When Lauren Hart, the long-time National Anthem singer for the Philadelphia Flyers, was diagnosed with non-Hodgkin lymphoma in 1999, much of her life came to a halt.
She lost her recording contract with Columbia Records. She was dropped by her manager. Friends and colleagues began distancing themselves from her.
“There was a lot of uncertainty at that time,” said Lauren. Her promising future in the music industry suddenly seemed tenuous. “I lost a lot of my career at that point.”
To make matters worse, she was grieving the death of her father, the beloved Philadelphia Flyers announcer Gene Hart, who had succumbed to colon cancer months earlier.
This was a period of fear and discouragement for Lauren. But there was something that motivated the singer to keep moving forward, a source of strength that she would cling to during the difficult months ahead: “The Star-Spangled Banner.”
Through six months of chemotherapy, which included intense bouts of pain and fatigue, Lauren would walk out onto the ice at the Wells Fargo Center (then called the First Union Center) and belt out the National Anthem in front of thousands of adoring hockey fans.
“After the diagnosis and getting into treatment, everything pared down to that 90 seconds” on the ice, Lauren said. “I literally would work and wait all day. It took everything I had to get up there and do that minute-and-a-half. I felt so powerful in that 90 seconds. And it was a power that I did not have for the rest of the 24 hours.”
Like her father, Lauren was treated at Penn Medicine under the care of oncologist David Mintzer, MD.
“He was amazing,” she said of Dr. Mintzer and the entire team who helped her through half a year of chemotherapy and one surgery to remove lymph nodes from her neck. “They were just the greatest people on earth.”
Despite how depleting her treatments could be and how exhausted they’d leave her, Lauren said she was determined to keep singing for The Flyers.
“I think I missed one game,” she said. “It was the day that I had the surgery.”
“I just felt a sense of responsibility, to handle it a certain way,” she said of her resolve to keep attending hockey games. “I kept singing. I probably did it for myself, to feel that I was still normal, still alive, that I could still sing. But it really sustained me in a lot of ways.”
She was also sustained by the support of her community: The Flyers team and its fans, the patients and experts she met at Penn Medicine, and the scores of people who adored her father, Gene Hart. It was heartening to feel the collective love of a city, she said.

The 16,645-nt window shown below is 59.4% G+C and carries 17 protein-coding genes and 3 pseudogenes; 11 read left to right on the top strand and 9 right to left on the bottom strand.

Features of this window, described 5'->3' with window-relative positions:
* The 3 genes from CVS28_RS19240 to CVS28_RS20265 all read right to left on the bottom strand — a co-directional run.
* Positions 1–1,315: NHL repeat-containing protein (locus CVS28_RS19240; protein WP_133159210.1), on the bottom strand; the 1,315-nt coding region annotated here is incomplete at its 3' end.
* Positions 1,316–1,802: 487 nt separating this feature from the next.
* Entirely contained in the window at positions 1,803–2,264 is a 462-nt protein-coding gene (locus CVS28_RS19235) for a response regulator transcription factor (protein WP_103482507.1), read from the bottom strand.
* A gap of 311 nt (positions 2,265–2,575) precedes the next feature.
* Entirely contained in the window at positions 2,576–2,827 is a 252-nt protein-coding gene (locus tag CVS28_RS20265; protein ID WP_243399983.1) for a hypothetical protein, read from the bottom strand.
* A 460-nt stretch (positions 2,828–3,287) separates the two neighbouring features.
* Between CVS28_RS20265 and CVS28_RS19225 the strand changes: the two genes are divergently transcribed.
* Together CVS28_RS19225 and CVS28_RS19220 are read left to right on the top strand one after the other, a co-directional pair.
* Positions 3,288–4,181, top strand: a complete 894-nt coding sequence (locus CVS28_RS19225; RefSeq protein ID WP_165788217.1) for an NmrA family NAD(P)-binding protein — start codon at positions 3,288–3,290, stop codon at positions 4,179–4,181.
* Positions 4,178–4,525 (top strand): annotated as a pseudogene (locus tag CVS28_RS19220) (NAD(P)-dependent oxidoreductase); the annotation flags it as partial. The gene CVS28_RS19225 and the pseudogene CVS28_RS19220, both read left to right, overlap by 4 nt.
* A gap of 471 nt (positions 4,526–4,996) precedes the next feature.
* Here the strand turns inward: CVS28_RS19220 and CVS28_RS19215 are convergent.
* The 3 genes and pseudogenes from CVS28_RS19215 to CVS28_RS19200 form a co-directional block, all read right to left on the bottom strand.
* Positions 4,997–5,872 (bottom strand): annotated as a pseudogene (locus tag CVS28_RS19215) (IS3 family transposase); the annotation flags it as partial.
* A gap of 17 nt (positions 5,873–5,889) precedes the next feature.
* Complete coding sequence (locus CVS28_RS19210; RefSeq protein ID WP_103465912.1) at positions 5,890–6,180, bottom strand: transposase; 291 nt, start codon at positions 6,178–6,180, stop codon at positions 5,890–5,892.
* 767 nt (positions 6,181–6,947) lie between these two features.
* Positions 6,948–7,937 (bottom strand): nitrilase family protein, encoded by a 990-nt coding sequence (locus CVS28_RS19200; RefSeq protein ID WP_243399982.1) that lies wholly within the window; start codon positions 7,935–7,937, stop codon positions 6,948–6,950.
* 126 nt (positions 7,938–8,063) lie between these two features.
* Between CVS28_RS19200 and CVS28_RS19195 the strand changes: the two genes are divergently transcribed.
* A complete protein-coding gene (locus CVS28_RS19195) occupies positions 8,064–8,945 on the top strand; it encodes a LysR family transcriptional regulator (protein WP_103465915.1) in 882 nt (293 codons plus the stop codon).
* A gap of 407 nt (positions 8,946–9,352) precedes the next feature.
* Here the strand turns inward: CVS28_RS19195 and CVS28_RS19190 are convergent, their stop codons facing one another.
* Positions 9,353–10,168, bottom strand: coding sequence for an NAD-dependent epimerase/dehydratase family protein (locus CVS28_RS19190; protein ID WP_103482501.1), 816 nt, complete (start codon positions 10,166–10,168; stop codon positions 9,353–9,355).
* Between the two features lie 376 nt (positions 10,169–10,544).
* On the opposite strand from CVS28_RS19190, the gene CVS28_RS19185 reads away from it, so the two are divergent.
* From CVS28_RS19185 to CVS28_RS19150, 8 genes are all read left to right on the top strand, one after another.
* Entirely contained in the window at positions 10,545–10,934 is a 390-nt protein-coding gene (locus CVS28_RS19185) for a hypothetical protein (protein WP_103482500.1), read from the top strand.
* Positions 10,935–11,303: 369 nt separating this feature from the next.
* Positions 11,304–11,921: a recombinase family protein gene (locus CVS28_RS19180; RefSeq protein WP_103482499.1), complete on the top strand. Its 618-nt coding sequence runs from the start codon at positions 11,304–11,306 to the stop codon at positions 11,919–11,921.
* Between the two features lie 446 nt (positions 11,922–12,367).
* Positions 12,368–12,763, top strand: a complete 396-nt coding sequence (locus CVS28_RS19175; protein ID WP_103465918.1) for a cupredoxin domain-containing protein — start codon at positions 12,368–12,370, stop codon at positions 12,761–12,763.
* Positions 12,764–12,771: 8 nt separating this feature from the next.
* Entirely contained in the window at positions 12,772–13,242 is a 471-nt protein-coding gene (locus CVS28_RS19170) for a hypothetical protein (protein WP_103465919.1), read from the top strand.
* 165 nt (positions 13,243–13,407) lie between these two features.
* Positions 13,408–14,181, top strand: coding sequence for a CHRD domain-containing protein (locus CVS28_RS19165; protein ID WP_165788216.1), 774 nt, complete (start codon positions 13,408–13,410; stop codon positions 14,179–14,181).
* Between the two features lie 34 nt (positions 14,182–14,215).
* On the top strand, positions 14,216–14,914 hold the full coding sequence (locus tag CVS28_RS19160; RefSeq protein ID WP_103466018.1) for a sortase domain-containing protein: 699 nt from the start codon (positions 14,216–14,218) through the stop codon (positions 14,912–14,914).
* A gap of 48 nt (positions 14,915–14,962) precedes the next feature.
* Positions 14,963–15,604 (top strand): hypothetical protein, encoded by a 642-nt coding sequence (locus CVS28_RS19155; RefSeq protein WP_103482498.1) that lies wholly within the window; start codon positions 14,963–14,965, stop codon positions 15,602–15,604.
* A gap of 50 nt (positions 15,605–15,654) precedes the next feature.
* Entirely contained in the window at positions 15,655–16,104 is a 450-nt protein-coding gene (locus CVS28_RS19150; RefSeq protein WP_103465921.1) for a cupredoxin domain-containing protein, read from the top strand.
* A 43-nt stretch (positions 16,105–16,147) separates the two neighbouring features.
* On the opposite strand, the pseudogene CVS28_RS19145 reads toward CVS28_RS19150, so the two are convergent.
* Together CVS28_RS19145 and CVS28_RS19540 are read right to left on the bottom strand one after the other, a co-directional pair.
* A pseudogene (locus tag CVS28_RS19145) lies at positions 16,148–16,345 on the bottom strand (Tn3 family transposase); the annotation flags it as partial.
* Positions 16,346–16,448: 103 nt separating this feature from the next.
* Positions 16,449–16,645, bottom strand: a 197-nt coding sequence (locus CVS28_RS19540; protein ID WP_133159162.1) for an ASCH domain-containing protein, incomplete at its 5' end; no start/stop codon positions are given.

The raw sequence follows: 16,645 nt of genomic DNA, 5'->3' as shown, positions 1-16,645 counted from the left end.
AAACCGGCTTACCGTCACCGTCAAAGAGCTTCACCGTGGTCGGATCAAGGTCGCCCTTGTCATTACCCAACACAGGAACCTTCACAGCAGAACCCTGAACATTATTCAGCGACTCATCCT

“That support from people I didn’t even know meant everything,” she said. “My father was loved by this city and by Flyers fans. And when he passed away, I felt like all that love and admiration came to me. I feel like, when he was gone, people gave me what they had given him.”
Lauren went into remission in 2000. Almost immediately, the singer became active in raising money and awareness for Non-Hodgkin lymphoma research. She’s worked with the Leukemia and Lymphoma Society as well as the Abramson Cancer Center at Pennsylvania Hospital. She was also named “Humanitarian of the Year” by the Friends of the American Cancer Society.
“I chose to be active out in public because I knew what people did for me, I knew what nurses did for me, I knew the fan support—what it all meant and how it helped me get through that time. And I wanted to pay it forward,” she said.
During the 18 years since Lauren went into remission, there have been several breakthroughs in the treatment of non-Hodgkin lymphoma—and much of it was developed at Penn Medicine. Recently, the FDA approved CAR-T immunotherapy for non-Hodgkin lymphoma, an innovative form of therapy that trains the immune system to attack cancer cells.
“Immunotherapy is something that, at the time of my treatment, I would have never imagined,” Lauren said. “To have that kind of hope—and to have options, to know that you don’t have just one chance—I’m in awe. And I’m really proud of our city because of the work that we do here.”
According to recent statistics from the American Cancer Society, roughly 74,680 people will be diagnosed with non-Hodgkin lymphoma this year. To learn more about non-Hodgkin lymphoma: